By Doris Sodjah


Democratic governance system is a government in which the supreme power is vested in the people and exercised by them directly through a system of representation usually involving periodically held free elections. Democracy is basically, government by the people and for the people and includes a representative decision -making.


Globally, public participation and contributions in a democratic governance system is regarded as ways of empowerment of the populace and a vital part of the democratic governance system. It is also seen as "people's first" governance system. It also offers the government to keep its administration up to date on important information.


Democratic decision-making is based on the assumption that all who are affected by a given decision have the right to participate in the making of that decision. Participation can be direct in a classical democratic sense or can be through representatives.


In the past, Ghanaians have described government and public officials as a group that is far from reach, as they find it difficult to get their issues through to them and sometimes without getting accurate and timely responses.


Repeatedly, a lot of government policy initiatives, programmes, and interventions as contained in budget statements are complex and difficult to understand by the citizenry. There is, therefore, the need to create a platform to get this information across in the simplest form for proper and deeper understanding by the citizens.


As part of government's effort to curb this, the Akufo-Addo led government through the Ministry of Information re-introduced a platform in 2017 dubbed: Town Hall Meeting, which was to help bring governance to the people.


This is because the government sees town hall meetings as an opportunity of bringing everybody on board to plan and sustain development, by having the citizens participate at the same time, they would have first- hand information about important updates on day to day developments in their communities.


Town Hall Meetings provides a platform for stakeholders and the ordinary citizenry an opportunity to influence public decision-making and also be informed about governmental policies, programmes, and interventions at the grassroots.


It also facilitates the involvement of those potentially affected by or interested in a decision making to have a direct voice.


It also makes government officials visible and accessible to their people as these leaders participate and interact with the citizens during the Town Hall Meetings.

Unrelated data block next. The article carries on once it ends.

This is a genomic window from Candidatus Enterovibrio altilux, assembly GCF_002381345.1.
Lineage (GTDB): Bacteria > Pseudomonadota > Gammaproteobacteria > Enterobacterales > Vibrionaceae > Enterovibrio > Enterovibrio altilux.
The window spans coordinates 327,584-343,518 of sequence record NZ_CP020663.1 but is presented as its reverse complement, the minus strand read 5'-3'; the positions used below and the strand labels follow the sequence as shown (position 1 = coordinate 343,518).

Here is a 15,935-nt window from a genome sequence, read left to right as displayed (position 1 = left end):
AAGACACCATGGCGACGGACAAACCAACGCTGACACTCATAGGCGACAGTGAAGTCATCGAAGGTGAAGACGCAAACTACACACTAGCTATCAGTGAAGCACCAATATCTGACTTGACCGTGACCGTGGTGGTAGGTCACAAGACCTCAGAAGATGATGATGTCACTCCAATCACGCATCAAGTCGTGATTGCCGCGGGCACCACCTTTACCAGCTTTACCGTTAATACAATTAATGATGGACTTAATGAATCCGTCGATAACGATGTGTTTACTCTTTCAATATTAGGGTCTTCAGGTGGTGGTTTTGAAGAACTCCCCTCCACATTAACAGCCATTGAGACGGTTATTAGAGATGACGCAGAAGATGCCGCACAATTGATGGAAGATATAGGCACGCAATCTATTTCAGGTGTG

Government officials again get raw unfiltered feedback from the citizens. They hear real, honest, and unfiltered feedback from their people. Being first – hand information from the citizens it helps in concrete policy formation. This prevents distorted information from reaching government because it is first -hand information from the citizens and enables concrete policy formation.


This means, those who are or would be affected by a decision, policy or developmental project by the government have the right to be involved in the decision-making process, and their contributions would influence future decisions.


The then Minister for Information, Dr. Mustapha Abdul Hamid, missed no words at the maiden edition of the town hall meeting in 2017 by linking the town hall meetings to the old adage, "two heads are better than one" as the reason for government's initiative of open dialogue with its people. This means every citizen’s view and inputs are vital in any democratic governance system.


Subsequently, these meetings involving government officials and citizens were organized in all the 152 Metropolitan, Municipal and District Assemblies throughout the country.


In 2018, these meetings were again successfully organised in 152 Metropolitan Municipal and District Assemblies.


During the meetings, the head of government business at the Regional, Metropolitan, Municipal or District Assemblies and other government officials together with traditional rulers, engaged in open dialogue sessions with members of the community.


Opportunities were then given to people who had concerns to voice them out. Normally, issues were raised from wrongful siting of projects, non-availability of infrastructural facilities like schools, hospitals, roads, and electricity.


The government officials present at the event then addressed concerns raised by the citizens. Issues beyond their jurisdiction were forwarded to the appropriate authorities and even Central government for solutions.


Through these engagements over the past two years, democracy has deepened and there is accountability by government to its citizenry at the district and grassroots levels. G